On 10-11 May 2016 the ECMI team hosted guests from Swansea University College of Law and Criminology. Dr. Simon Hoffman and Dr. Helen Quane visited Kompagnietor for a two-day cooperation meeting. The aim of the visit was to identify common interest areas for future cooperation. For this purpose, the ECMI senior researchers, headed by the Director of the Center Prof. Dr. Tove Malloy, kicked off the meeting with a presentation of the ECMI research clusters that outlined the focus topics within each cluster and the potential for further exploration in each field. In addition to presenting general research directions of the clusters, the senior researchers also presented their specific projects during the bilateral meetings with the guests.
For their part, Dr. Hoffman and Dr. Quane presented their work with a focus on specific themes of the ECMI’s work. Dr. Helen Quane talked about her research on religious law within state legal systems, followed by Dr. Hoffman, who discussed his work on Gypsy and Traveller children and localized responses to migrant communities, and presented the situation in Wales and his work within his capacity as a Co-director of the Wales Observatory on Human Rights of Children and Young People and Programme Director for the LLM Human Rights and MLaw Human Rights.
During the last part of the visit, mutual interests in terms of teaching cooperation were identified. Specifically, on the ECMI side, the ECMI Summer School and the ECMI MA course on the Minority Protection Regime were discussed as platforms for future cooperation, while the guests presented various modules within the LLM on Human Rights and Contemporary Challenges at Swansea University and the summer school on children’s rights.
At the end of the intensive two-day meeting, the visitors shared some of their impressions and expectations. Why are they interested in the ECMI? Dr. Hoffman mentioned that while working in the area of children’s rights, they recognized that very often they work with children from minority groups. Having some expertise on issues affecting minorities, he and his colleagues are always looking to expand their knowledge and networks, and to draw in additional resources to reach their overall aim of supporting the implementation of children’s rights. Dr. Quane has also highlighted that being familiar with the work of the ECMI, especially the publication series, partnership in terms of teaching and research was especially interesting; thus, the idea of engaging the ECMI in the development of the LLM programme and the summer school. “Both the ECMI and Swansea University can benefit in terms of sharing expertise and experience in various research and action projects, and overcoming the challenges that occur during the project implementation,” noted Dr. Hoffman. “It’s pleasing that there has been not only one but rather quite a range of ideas to follow up with, which is kind of a mirror of the way we work at the college: we don’t simply research and teach, or do project work, we do all of it. And it is very pleasing that we have many ideas that we look forward to in terms of cooperation with the ECMI.”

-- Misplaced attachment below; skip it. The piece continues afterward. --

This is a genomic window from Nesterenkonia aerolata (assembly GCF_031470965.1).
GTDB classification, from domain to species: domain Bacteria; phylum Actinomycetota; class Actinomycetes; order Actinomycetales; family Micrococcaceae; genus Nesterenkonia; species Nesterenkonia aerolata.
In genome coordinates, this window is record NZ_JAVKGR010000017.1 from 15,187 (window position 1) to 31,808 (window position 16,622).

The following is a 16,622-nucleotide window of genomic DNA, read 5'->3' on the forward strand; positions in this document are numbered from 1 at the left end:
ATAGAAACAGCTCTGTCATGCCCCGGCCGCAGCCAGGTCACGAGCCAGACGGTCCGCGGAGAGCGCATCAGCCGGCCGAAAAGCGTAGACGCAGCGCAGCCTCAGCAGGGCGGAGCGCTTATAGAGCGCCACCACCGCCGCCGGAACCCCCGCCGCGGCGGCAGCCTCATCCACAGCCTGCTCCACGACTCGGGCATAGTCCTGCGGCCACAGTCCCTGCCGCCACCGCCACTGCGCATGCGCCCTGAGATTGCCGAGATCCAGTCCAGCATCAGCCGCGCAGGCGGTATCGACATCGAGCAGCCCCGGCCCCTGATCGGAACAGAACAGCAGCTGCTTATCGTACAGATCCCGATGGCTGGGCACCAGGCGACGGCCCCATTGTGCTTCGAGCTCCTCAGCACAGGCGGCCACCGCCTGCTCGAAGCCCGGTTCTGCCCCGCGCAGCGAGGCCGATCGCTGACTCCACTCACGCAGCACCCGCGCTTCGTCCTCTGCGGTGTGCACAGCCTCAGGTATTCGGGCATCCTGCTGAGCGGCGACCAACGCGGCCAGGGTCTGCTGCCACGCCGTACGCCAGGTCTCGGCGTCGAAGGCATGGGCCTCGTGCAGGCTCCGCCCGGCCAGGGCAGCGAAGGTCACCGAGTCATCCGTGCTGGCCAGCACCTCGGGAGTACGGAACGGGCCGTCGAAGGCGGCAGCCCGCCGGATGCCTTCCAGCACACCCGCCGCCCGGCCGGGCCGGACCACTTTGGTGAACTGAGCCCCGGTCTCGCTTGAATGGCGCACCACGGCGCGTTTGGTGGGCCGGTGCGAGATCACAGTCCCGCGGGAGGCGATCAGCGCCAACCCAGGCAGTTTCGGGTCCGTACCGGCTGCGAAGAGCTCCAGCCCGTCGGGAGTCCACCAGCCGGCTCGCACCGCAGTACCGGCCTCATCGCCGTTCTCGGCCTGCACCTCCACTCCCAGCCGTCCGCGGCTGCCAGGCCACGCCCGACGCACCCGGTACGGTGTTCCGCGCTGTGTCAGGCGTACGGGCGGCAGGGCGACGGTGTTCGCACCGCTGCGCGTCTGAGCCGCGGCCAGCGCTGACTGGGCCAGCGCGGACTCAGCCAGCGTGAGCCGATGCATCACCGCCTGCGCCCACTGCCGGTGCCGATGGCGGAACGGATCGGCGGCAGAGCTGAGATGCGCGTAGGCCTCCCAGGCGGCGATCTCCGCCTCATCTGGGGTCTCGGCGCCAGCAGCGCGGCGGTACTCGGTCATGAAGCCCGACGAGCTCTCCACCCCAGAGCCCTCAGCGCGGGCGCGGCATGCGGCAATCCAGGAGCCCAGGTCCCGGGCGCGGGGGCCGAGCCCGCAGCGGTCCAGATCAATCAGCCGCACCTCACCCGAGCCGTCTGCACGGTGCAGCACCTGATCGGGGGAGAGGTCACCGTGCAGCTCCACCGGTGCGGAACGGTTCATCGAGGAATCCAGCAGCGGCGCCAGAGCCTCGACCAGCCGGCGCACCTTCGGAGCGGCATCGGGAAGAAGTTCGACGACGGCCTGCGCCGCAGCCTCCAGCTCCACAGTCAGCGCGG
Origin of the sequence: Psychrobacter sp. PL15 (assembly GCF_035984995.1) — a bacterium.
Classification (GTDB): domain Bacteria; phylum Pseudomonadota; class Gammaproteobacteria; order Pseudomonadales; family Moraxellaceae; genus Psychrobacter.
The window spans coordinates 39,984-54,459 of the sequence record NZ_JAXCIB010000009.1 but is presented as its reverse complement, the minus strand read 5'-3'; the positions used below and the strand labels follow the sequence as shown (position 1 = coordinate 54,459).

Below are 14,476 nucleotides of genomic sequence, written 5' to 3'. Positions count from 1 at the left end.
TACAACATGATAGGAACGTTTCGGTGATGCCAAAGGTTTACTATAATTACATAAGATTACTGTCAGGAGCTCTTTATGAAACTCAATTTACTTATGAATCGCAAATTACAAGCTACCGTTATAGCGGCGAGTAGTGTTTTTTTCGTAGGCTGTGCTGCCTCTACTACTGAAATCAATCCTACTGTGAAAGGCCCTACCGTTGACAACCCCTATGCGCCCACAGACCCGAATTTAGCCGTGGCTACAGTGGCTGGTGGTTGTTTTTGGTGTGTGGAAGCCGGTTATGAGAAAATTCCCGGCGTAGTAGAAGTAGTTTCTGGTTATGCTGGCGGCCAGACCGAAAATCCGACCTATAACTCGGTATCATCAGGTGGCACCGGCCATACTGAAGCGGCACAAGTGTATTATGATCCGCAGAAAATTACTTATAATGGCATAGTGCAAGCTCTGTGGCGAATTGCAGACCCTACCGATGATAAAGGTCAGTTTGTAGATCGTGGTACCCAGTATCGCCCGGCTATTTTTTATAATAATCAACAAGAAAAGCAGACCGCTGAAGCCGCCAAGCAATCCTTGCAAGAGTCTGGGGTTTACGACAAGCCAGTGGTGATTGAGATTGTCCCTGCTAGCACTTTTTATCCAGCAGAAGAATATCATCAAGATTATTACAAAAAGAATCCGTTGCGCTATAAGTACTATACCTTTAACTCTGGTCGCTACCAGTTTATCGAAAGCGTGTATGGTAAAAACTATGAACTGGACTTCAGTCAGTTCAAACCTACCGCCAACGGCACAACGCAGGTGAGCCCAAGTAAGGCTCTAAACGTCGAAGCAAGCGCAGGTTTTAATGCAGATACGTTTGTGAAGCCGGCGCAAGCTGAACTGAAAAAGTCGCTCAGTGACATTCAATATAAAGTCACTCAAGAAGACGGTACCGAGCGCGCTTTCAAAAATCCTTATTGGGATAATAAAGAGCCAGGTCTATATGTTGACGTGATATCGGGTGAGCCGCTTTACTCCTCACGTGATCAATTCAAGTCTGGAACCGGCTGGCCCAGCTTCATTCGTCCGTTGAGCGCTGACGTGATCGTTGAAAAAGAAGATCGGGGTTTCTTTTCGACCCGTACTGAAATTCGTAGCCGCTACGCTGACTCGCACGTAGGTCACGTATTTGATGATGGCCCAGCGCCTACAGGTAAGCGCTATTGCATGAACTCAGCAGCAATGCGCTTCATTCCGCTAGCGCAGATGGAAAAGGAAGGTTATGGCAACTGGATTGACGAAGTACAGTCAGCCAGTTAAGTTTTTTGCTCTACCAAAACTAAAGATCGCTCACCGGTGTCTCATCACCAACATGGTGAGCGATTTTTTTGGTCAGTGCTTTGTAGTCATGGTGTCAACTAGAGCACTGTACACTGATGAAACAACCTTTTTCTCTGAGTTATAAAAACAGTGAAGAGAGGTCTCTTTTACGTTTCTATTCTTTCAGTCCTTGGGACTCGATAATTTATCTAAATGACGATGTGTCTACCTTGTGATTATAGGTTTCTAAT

The guests also shared positive impressions about Flensburg and the border region. “Being familiar with the history and success of the region, it has been a nice experience to see it actually in practice” said Dr. Quane after visiting some local sights related to minority issues.
Having extensive cooperation with multiple partners across Europe and beyond, the ECMI is always eager to expand networks for sharing expertise and knowledge. Our partners are among academic institutions, NGOs, and international organizations within and beyond Europe that work in the area of minority rights or relevant fields.